bit-tech.net

Giant six-legged robot built by UK animatronics enthusiast

Giant six-legged robot built by UK animatronics enthusiast

Matt Denton is an animatronics expert who has built himself a six-legged robot to ride around in.

An enormous, six-legged ride-in hydraulic robot has been unveiled by its British designer, who spent four years building it just for fun.

Designed and built by Matt Denton, an animatronics expert from Hampshire, UK, the 'Mantis' is described as "the biggest, all-terrain operational hexapod robot in the world."

It can propel itself and its single human passenger-cum-pilot at up to 1.5km/h. Controlled via joysticks inside its cockpit, it can also tilt and turn its 'body' in a number of different ways, as well as spin round on the spot.

The robot weighs a colossal 1,900 kg (4,188 pounds), stands 2.8 meters (9.18 ft) tall, and is powered by a Perkins 2.2 litre turbo diesel engine, which is used to drive its six hydraulic legs.

It also features a variety of sensors - such as force transducers, angle sensors, and an inclinometer - that help it walk. Meanwhile a Linux PC running HexEngine – software designed to control hexapods – does the heavy processing required to keep all 18 hydraulic actuators in its legs working in sync.

Mr Denton's "very expensive toy" has cost him hundreds of thousands of pounds to build and took many times longer than expected to complete.

"After 18 months we tried the model out. We had to completely strip out and rebuild the legs. They were too heavy and complicated." he said.

"I'm a software and electronics engineer so this was out of my area - I had to learn fast."

As well as costing a considerable sum to build, it is also rather thirsty, emptying its 20-litre tank of diesel travelling just 5km.

"It's not about miles to the gallon, it's about gallons to the mile," Denton said.

"It wasn't built to be efficient and fast. It was built to look cool and insect-like and fun."

"But legs are very inefficient - the wheel was invented for a reason," he added.

Denton, whose company, MicroMagic, produces animatronics for the film and television industries has built hexapods before but never on a human scale. He says a mining company and a marine research organisation have shown interest in his design and he hopes it might be used at science fairs.

Recently an American team secured Kickstarter funding to build a human-sized hexapod, though it appears they were beaten to the punch somewhat by Mr Denton. Their project, Stompy, can be found here.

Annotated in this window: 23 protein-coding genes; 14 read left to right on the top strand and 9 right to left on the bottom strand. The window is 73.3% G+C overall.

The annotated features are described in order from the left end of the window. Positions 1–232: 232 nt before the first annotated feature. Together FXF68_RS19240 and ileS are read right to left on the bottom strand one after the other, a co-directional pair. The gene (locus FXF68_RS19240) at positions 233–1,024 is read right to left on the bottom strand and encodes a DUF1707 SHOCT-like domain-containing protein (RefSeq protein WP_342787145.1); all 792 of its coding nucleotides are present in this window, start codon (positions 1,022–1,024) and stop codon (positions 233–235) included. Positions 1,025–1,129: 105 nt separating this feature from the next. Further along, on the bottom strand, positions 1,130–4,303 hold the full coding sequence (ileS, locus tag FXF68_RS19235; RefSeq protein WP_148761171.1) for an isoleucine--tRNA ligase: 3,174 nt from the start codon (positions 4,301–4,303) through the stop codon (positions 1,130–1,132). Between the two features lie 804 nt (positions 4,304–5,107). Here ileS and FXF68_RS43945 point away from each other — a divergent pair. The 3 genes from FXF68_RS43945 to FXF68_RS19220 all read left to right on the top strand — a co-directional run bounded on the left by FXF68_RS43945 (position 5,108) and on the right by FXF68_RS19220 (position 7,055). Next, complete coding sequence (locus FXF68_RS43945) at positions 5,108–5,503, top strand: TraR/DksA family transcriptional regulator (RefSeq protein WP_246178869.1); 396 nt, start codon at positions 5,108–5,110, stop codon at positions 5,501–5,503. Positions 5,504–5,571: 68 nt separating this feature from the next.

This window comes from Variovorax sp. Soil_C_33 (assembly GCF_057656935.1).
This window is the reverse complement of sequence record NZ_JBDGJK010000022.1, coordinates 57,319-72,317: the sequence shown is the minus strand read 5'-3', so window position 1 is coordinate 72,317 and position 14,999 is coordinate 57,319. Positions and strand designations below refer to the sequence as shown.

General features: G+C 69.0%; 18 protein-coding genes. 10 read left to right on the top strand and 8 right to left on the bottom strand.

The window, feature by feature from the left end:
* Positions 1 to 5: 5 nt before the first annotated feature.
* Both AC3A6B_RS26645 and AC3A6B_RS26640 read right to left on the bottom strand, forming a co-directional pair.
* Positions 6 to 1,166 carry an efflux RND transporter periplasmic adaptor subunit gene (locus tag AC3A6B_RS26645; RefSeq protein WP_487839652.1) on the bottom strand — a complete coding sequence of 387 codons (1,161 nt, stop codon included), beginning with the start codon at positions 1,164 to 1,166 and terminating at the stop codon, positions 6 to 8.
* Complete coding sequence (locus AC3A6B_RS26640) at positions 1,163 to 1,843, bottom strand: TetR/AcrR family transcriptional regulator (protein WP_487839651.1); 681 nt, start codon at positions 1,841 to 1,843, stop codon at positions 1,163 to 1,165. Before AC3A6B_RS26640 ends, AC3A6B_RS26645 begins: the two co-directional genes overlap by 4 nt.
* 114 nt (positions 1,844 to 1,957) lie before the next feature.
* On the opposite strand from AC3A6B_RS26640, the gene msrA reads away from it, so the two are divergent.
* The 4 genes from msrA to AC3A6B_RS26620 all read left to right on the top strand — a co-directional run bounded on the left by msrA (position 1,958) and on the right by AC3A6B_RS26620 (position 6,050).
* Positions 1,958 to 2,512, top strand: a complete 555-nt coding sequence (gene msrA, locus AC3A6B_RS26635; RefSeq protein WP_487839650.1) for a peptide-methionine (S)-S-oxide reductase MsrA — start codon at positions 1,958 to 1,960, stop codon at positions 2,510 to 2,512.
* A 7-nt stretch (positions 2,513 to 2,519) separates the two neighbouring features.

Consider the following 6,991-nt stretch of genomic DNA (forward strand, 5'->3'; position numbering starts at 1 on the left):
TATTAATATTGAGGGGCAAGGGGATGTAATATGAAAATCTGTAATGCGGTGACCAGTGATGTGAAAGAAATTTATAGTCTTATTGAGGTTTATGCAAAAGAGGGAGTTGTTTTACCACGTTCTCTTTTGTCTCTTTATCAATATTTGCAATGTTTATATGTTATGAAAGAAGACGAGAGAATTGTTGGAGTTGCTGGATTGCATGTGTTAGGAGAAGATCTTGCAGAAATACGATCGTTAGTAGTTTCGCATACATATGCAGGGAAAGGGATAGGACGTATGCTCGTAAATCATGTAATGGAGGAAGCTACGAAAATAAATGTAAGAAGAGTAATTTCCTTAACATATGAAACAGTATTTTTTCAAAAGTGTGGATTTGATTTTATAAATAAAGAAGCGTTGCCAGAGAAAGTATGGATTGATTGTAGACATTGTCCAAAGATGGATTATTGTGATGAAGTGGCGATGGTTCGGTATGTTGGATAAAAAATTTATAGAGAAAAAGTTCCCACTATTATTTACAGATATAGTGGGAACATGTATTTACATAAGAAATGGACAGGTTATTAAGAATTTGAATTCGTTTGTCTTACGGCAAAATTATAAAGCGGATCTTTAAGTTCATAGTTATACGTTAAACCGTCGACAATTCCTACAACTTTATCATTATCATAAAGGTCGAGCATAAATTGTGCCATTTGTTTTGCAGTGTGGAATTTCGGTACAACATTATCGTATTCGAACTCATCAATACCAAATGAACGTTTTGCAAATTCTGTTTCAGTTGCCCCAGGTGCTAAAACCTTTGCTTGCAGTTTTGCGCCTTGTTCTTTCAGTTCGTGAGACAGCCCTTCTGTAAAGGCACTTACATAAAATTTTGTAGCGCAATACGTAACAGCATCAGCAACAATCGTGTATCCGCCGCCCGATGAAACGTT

See Mantis in action

We've seen plenty of these sort of mechanoid projects over the years but this is certainly one of the more impressive. Here's hoping he makes a version 2.0

9 Comments

Discuss in the forums Reply
Tangster 22nd April 2013, 19:12 Quote
I think we are all thinking along these lines.
http://uboachan.net/yn/src/1363004258703.jpg
Tynecider 22nd April 2013, 20:58 Quote
Military Mech's are not that far off now, I say 5 years for a working prototype with the proper funding.

Maybe these guys could help out with making Mantis more agile?

4ErEBkj_3PY
schmidtbag 22nd April 2013, 21:50 Quote
While I think a hexapod is cool and I'm glad this guy managed to successfully make it, I think a quadropod would've been easier, more efficient, and cheaper, but only slightly less cool. I'm sure having an additional 2 legs helps with stability and getting a smoother ride but I'm not sure the cost difference was worth it. Also, if he was going to invest this much into such a project you'd think he'd look into a more efficient (or at least less polluting) fuel. Alternative fuels are really only a problem for cars since you need to find a gas station. I highly doubt this guy tries to fill up at a pump in this thing. Funny thought though.
srgtherasta 22nd April 2013, 22:56 Quote
I remember seeing something like this on tomorrows world in the 80's. cool but abit pointless.
Gradius 22nd April 2013, 23:29 Quote
It would be useful back is 80's for TV show or movie. Today is really pointless. No way I would want this!
Gradius 22nd April 2013, 23:30 Quote
"back is 80's" read it as "back IN 80's ".
Meanmotion 23rd April 2013, 08:58 Quote
Quote:
Originally Posted by schmidtbag
While I think a hexapod is cool and I'm glad this guy managed to successfully make it, I think a quadropod would've been easier, more efficient, and cheaper, but only slightly less cool. I'm sure having an additional 2 legs helps with stability and getting a smoother ride but I'm not sure the cost difference was worth it. Also, if he was going to invest this much into such a project you'd think he'd look into a more efficient (or at least less polluting) fuel. Alternative fuels are really only a problem for cars since you need to find a gas station. I highly doubt this guy tries to fill up at a pump in this thing. Funny thought though.

Just on the fuel thing, there are very few alternatives to diesel that offer the same energy density and thus potential range - it is simply the most efficient choice given the desire to have this thing move under its own steam.
PingCrosby 24th April 2013, 09:38 Quote
Quick, pass me a rolled up newspaper
mstrchf 25th April 2013, 03:17 Quote
bet he plays chaos...
Log in

You are not logged in, please login with your forum account below. If you don't already have an account please register to start contributing.



Discuss in the forums